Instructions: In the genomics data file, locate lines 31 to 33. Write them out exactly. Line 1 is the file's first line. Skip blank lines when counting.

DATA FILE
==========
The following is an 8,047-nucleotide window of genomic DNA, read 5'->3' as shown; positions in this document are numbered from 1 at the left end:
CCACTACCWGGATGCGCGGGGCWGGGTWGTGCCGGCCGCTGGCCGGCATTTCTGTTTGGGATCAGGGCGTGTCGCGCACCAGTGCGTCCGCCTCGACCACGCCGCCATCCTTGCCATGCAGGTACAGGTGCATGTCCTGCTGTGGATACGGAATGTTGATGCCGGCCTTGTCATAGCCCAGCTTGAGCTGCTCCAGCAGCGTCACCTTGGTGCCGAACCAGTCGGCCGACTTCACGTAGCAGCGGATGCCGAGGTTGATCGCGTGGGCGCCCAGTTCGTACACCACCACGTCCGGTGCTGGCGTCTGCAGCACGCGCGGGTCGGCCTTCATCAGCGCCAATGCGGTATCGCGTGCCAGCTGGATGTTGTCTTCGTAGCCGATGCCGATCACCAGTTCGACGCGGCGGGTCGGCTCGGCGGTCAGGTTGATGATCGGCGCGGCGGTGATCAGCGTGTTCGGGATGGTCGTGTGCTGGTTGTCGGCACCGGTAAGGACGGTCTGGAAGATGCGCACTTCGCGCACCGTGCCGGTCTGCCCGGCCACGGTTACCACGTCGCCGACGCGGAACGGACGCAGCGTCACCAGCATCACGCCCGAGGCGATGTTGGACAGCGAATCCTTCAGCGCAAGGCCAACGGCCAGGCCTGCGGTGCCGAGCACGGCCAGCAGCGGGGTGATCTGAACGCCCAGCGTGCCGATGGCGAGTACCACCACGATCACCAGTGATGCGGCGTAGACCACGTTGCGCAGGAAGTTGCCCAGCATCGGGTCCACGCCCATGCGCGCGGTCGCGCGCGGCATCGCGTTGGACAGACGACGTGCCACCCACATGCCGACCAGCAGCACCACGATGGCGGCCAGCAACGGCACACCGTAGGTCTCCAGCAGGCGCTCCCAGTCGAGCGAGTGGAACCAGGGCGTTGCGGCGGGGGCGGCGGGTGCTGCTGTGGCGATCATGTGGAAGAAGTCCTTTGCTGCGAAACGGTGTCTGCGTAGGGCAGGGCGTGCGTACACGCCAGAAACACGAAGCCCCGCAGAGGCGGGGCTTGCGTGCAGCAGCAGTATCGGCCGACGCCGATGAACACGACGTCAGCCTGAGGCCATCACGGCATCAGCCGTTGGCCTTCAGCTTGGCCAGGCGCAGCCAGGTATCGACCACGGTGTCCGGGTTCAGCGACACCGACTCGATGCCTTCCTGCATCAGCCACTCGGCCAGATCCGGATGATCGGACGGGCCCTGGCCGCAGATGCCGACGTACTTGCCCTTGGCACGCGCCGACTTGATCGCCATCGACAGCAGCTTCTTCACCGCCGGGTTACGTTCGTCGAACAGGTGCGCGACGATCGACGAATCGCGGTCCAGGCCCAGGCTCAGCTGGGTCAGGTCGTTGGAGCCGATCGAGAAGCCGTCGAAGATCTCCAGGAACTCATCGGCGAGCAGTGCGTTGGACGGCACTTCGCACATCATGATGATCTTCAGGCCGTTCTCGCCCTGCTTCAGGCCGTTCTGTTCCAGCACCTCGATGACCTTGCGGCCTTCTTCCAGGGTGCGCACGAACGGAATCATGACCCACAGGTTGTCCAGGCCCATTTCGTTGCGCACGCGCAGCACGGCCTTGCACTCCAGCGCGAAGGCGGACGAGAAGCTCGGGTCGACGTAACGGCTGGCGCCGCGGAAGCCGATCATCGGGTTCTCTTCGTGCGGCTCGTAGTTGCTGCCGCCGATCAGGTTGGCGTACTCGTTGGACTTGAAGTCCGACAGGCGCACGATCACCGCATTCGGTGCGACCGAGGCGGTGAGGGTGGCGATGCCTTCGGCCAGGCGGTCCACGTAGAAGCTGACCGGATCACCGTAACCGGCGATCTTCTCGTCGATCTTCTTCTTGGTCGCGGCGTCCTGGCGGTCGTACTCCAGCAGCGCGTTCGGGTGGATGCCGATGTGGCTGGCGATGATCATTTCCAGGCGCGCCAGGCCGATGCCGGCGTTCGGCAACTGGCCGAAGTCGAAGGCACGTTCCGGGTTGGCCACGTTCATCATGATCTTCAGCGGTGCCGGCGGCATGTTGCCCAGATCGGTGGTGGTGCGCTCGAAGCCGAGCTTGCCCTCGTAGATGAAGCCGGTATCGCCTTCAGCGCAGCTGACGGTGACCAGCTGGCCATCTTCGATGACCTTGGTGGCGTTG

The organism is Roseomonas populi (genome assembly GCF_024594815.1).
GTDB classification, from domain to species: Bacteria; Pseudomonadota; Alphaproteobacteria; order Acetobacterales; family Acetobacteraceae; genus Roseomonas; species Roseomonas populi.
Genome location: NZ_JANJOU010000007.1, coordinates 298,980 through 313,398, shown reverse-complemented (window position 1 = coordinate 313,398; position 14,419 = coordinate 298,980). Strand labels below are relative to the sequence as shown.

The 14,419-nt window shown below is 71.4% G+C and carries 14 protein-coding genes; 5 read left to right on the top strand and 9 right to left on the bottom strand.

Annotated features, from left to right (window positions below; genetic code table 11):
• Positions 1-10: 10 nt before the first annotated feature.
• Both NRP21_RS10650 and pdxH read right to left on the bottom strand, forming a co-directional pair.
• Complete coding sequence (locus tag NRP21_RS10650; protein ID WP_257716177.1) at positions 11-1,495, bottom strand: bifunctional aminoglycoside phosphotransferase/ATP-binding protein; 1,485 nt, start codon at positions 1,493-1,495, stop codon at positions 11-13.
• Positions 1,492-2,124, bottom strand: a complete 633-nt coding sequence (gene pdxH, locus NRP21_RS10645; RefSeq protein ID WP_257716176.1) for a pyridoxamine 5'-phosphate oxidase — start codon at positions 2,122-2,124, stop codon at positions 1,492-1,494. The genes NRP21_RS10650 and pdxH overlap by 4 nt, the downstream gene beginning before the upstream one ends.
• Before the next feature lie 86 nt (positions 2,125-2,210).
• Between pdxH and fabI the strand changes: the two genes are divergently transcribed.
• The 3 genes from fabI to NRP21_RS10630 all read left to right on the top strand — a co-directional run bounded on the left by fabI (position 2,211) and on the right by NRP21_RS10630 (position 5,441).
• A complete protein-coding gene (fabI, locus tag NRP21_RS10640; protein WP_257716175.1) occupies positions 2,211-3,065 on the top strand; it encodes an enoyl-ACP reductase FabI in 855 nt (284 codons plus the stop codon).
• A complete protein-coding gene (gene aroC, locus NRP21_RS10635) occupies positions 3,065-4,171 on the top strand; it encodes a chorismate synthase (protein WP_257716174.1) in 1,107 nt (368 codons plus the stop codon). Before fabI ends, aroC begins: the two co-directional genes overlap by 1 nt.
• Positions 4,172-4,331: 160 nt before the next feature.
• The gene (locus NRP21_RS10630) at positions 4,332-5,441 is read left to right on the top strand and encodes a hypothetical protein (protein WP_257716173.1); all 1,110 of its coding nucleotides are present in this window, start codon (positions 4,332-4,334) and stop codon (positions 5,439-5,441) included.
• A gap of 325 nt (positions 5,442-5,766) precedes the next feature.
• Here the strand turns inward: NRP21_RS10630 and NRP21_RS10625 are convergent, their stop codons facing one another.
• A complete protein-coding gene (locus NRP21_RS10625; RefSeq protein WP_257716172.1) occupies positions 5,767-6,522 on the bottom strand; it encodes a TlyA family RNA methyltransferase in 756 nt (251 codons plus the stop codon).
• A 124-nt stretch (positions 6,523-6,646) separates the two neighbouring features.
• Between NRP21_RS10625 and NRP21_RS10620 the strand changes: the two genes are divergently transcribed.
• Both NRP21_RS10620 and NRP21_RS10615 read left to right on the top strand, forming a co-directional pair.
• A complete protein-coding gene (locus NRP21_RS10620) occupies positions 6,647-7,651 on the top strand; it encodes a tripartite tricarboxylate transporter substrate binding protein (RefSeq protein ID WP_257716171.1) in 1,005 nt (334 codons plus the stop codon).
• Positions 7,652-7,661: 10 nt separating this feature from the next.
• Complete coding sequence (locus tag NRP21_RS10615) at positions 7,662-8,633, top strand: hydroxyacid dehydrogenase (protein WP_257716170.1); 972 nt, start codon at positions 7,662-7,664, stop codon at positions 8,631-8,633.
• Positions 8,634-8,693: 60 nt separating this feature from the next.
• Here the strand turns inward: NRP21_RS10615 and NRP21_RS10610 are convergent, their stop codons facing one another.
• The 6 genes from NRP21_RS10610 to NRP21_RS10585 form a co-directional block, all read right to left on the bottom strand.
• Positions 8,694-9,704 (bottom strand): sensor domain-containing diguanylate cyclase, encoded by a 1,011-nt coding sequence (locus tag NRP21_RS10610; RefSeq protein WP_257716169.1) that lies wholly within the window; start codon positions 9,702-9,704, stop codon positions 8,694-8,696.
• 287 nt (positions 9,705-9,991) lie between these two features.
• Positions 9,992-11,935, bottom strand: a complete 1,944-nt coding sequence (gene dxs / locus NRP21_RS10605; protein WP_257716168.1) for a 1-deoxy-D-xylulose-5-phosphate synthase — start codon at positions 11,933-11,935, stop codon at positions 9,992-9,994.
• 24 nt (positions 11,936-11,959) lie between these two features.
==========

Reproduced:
• Positions 8,694-9,704 (bottom strand): sensor domain-containing diguanylate cyclase, encoded by a 1,011-nt coding sequence (locus tag NRP21_RS10610; RefSeq protein WP_257716169.1) that lies wholly within the window; start codon positions 9,702-9,704, stop codon positions 8,694-8,696.
• 287 nt (positions 9,705-9,991) lie between these two features.
• Positions 9,992-11,935, bottom strand: a complete 1,944-nt coding sequence (gene dxs / locus NRP21_RS10605; protein WP_257716168.1) for a 1-deoxy-D-xylulose-5-phosphate synthase — start codon at positions 11,933-11,935, stop codon at positions 9,992-9,994.